The Department of Basic Education together with Provincial Education Departments have made significant strides in addressing school infrastructure challenges but weather conditions and budget cuts pose a threat to the provision of much needed resources.
The Department today briefed the Portfolio Committee on Basic Education on the progress made towards delivering school infrastructure.
The Deputy Minister of Basic Education Enver Surty led the delegation that addressed Members of Parliament in Cape Town.
He told the Portfolio Committee that the bulk of the work was taking place in provinces and that Department of Basic Education largely had an oversight role except for the Accelerated Schools Infrastructure Delivery Initiative which it manages directly. The Deputy Minister said the situation was far from being fully addressed but that, based on the number of schools completed and those under construction, there was hope on the horizon. He said the department needed the co-operation of other organs of state and government departments to succeed in the provision of school infrastructure.
The Director-General of the Department of Basic Education Mathanzima Mweli told the Committee that the expenditure on school infrastructure indicated that by January 2018 KwaZulu-Natal had already spent 93% of their infrastructure budget from the equitable share. He said the province had 324 schools damaged by storms in 2017 and that placed a huge financial burden as mobile classrooms and other facilities had to be provided to ensure learners were not negatively affected.
The damage caused by storms in many parts of Limpopo and the burning down of schools in Vuwani had added to the financial strain the province was in.
He said Limpopo was in similar circumstances as Mpumalanga and Eastern Cape where the weather caused serious challenges every year and that the damage had a negative impact on the delivery of school infrastructure.
The head of school infrastructure at DBE, Ramasedi Mafoko told the Portfolio Committee that the Department was working with Treasury both at provincial and national levels to come up with measures that could assist to address the situation.
We have received an indication that the Limpopo Provincial Treasury will assist the Provincial Education Department with R120 million to be for infrastructure. The Department has not been able to pay contractors and the situation is quite serious. “It is because of the quantum of the work they are doing and the challenges they have to overcome to fix the damaged schools that has led to this current situation,” he said.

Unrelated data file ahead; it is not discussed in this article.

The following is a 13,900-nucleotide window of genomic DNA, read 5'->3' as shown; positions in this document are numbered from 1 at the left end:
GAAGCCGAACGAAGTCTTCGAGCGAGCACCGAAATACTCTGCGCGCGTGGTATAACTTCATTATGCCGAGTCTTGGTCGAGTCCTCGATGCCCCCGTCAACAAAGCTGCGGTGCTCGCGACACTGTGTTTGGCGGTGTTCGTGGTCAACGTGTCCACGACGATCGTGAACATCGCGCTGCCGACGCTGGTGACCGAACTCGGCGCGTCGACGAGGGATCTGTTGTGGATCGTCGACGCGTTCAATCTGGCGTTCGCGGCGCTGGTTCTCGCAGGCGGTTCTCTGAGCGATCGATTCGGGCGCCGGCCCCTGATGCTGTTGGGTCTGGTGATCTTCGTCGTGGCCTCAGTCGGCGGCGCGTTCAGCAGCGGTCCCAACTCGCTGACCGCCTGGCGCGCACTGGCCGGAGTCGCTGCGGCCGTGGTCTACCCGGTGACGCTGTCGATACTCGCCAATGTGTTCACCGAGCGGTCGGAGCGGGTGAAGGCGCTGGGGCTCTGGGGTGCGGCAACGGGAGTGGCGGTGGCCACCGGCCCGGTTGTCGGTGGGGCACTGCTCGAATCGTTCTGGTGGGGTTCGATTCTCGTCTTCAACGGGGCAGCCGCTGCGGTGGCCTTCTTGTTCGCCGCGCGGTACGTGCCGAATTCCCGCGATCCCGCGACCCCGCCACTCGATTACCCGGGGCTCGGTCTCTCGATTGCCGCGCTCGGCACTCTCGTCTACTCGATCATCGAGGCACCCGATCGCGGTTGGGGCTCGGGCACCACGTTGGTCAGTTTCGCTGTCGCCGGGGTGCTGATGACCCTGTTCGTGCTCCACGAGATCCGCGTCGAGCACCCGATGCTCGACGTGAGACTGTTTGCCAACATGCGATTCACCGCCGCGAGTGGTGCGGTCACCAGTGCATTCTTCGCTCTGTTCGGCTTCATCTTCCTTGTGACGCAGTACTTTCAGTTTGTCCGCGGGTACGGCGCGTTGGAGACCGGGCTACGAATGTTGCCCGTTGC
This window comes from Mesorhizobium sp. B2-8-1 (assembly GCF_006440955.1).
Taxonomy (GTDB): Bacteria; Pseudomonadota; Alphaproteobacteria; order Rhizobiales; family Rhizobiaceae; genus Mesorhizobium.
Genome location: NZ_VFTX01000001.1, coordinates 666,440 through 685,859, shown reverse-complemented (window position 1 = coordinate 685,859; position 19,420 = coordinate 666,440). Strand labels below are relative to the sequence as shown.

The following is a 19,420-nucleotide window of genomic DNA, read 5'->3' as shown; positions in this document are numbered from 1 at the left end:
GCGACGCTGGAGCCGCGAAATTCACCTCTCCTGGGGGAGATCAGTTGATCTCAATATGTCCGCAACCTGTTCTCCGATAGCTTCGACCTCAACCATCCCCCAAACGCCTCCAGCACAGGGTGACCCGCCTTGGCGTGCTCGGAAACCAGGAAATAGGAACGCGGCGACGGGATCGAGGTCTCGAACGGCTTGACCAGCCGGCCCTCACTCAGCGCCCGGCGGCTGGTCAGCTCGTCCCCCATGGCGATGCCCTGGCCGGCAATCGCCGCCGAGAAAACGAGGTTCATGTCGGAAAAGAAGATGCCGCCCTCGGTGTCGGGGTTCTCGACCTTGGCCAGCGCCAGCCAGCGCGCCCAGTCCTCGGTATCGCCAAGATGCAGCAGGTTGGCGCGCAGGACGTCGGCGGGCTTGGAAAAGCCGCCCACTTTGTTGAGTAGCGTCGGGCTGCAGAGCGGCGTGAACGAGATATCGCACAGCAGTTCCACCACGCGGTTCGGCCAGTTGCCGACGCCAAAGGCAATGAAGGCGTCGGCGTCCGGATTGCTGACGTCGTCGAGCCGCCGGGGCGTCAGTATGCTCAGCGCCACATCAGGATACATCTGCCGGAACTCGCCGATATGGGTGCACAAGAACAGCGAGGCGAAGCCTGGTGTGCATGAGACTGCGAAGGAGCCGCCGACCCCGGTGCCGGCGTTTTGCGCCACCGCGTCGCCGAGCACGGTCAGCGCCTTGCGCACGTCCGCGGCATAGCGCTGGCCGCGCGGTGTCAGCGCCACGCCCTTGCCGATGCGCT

The Department of Basic Education had increased the baseline funding to Limpopo in the Education Infrastructure Grant (EIG) from the current R810million to R1.1 billion in the 2018/19 financial year and it would increase to R1,3 billion in the 2019/20 financial year. “We hope the steps taken will help mitigate against the challenges that they are facing,” he said.
Mafoko said there were many projects at construction phase but that some implementing agents were letting the department down resulting in cancellation of contracts and reallocation of work to other companies. “For example not a single project was closed out in Mpumalanga because of some implementing agents but we have now sent a team to camp in the province to make sure that all the projects are fully completed with all the compliance matters having been dealt with,” he said.
Mafoko said 5 225 maintenance projects were under way around the country and the Eastern Cape had already exhausted its maintenance budget.
“We introduced a 12% minimum budget for each province to be dedicated to maintenance. We took this step to compel provinces to set aside funding for maintenance because some provinces were not budgeting for it,” he said.
The Accelerated School Infrastructure Delivery Initiative (ASIDI) had delivered 189 schools replacing inappropriate structures, provided water to 666, sanitation to 453 and electricity to 372 sites around the country with the majority being in the Eastern Cape.
The Portfolio Committee heard that despite the progress made thus far more than R3,5 billion would be cut in the next 3 years on ASIDI which would create challenges when it comes to school infrastructure delivery. The cuts were part of a government-wide reprioritisation of funds.
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